1. Overall consistency: For a Microsoft product, Windows 7 is quite refined. But it still suffers from needless inconsistency. Why do most of its tools place menus on the left, while Internet Explorer 8 and the help system shove them over to the opposite end? Does the new media-sharing feature (HomeGroup) have zero, one, or two capital letters? Why does Office 2007’s Ribbon interface show up only in Paint and WordPad?
2. The names of things: Too often, Microsoft’s naming decisions confuse rather than clarify. ‘User Account Control’ has nothing to do with the feature it supposedly describes; ‘Action Center’ sounds like Ron Burgundy’s local TV newscast. And an OS that already has a feature called Device Manager shouldn’t call a new feature ‘Devices and Printers’.
3. Windows Update: The operating system’s built-in patching capability is essential. But Windows Update is also the OS’s most irritating carryover feature. Tell it to download and install everything without your further intervention (as Microsoft recommends), and it may still insist on rebooting when you are in the middle of important work–or deny you access to your computer altogether while it installs updates.
4. Search: Windows 7’s Federated Search lets you add external sources like Flickr and YouTube to Windows Explorer searches. But the OS doesn’t help you find those sources and doesn’t mention Federated Search in its help system.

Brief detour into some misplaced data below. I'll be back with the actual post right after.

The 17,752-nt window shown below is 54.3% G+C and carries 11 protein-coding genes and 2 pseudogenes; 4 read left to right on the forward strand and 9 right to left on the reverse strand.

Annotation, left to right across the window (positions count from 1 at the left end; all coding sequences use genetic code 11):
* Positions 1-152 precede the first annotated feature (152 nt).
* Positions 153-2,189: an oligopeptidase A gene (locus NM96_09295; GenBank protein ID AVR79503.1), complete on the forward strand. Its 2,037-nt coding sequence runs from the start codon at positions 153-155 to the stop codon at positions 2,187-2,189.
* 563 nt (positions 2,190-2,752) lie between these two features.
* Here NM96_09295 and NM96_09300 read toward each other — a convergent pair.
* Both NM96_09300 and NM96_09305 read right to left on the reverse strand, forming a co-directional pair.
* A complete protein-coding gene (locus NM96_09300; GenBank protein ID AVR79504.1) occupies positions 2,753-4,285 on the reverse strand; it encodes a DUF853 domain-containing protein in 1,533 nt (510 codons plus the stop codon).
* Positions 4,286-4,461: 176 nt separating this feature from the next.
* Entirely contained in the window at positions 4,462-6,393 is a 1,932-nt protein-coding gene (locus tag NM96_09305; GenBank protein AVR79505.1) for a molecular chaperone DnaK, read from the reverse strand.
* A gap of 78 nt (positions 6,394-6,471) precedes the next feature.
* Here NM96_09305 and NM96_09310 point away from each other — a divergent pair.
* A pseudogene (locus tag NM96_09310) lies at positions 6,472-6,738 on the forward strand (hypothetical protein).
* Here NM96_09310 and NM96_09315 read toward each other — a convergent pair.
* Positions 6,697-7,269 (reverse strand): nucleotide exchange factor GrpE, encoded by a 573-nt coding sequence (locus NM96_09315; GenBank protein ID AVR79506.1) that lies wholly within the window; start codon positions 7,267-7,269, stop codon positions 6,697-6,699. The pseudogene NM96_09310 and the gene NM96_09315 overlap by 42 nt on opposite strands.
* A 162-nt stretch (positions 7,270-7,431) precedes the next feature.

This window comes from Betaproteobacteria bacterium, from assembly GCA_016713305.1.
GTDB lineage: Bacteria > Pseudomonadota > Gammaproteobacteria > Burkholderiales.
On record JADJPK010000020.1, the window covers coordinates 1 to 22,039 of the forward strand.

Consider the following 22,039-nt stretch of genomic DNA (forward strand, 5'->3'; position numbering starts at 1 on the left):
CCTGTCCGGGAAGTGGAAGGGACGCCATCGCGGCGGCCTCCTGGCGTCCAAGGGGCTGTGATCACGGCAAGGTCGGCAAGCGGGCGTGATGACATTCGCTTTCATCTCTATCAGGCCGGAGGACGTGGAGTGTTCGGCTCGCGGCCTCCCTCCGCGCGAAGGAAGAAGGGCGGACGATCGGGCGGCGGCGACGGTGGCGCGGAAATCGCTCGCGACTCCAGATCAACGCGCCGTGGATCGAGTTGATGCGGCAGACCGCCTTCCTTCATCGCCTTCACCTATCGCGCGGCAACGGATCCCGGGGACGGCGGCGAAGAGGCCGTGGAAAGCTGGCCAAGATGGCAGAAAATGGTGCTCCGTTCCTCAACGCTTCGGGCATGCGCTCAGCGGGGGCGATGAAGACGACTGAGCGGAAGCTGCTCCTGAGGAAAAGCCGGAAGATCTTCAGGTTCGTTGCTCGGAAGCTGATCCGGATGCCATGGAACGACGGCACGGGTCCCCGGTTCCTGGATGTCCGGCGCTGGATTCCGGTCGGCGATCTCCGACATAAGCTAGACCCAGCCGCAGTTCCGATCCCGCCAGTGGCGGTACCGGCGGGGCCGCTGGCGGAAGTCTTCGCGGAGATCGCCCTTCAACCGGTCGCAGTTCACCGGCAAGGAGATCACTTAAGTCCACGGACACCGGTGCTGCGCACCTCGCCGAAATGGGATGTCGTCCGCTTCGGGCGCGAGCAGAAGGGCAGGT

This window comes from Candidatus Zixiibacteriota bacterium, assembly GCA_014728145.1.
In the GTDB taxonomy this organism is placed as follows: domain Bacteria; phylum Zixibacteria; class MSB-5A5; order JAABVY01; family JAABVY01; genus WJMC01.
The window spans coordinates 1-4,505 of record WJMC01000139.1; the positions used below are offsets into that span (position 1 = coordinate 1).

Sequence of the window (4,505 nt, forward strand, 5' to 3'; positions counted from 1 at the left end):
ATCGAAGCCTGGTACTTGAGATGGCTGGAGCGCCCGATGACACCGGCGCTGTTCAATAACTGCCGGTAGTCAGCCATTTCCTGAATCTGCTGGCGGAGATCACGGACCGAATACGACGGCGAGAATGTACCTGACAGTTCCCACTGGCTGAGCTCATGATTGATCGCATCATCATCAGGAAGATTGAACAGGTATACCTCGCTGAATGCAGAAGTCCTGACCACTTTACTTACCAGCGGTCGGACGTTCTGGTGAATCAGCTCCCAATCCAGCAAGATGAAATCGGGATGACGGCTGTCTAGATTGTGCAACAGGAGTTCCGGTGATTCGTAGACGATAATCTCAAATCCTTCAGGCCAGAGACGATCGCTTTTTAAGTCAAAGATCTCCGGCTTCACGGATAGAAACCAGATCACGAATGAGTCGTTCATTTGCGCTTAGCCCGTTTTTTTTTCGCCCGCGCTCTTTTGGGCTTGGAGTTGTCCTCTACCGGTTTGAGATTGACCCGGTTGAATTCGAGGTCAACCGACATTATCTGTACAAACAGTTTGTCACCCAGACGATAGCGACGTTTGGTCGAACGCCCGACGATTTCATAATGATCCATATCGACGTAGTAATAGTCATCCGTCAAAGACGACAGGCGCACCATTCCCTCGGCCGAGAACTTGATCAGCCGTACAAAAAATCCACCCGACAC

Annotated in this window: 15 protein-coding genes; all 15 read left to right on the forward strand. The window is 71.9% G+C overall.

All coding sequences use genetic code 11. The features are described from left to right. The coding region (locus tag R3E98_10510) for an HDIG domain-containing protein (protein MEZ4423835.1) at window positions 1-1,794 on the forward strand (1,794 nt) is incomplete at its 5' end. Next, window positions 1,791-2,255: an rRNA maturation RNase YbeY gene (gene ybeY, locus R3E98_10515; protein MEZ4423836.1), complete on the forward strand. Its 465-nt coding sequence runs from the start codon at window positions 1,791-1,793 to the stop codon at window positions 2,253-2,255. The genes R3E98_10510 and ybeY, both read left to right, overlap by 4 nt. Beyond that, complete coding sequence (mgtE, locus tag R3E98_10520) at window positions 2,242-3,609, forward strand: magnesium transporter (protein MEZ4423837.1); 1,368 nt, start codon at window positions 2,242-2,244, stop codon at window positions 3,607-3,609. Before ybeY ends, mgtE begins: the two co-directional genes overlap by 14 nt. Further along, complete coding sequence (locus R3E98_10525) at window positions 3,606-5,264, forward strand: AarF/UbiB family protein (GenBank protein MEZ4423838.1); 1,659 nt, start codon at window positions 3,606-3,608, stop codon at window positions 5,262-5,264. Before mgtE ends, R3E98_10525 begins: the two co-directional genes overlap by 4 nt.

5. Help: Help…needs help. Some sections target nerdy command-line aficionados; others address clueless newbies. Few sections focus on intelligent-but-busy users of intermediate experience.
6. Flip3D: Press Windows-Tab, and you get Vista’s fancy 3D task switcher, which pointlessly requires you to cycle through tasks one by one. This duplicates the functionality of Alt-Tab instead of enabling you to get to any task in a couple of clicks, as Apple’s similar Exposé does.
7. Backup: Win 7’s Backup and Restore Center no longer requires you to devote an external hard drive to a full system backup. But it still isn’t as easy to use as Apple’s Time Machine. And Microsoft’s decision to put network backup only in Windows 7’s priciest editions is just silly.
8. Versionitis: Having multiple versions of Windows is fine in theory. But in reality, their minor, subtle, and arbitrary differences invite confusion. Misleading names like Windows 7 Home Premium–the only Windows 7 Home version available in the United States–don’t help.
9. Internet Explorer 8: Windows 7’s bundled browser is perfectly adequate. But it’s playing catch-up with innovative competitors such as Firefox and Google’s Chrome, not setting new standards.
10. Document viewing: Like Vista, Windows 7 lets you create application-independent documents that use Microsoft’s PDF-like XPS format to retain their original formatting. But PDF is pervasive and XPS hasn’t caught on, so wouldn’t it be infinitely more convenient if Windows 7 supported PDF out of the box?
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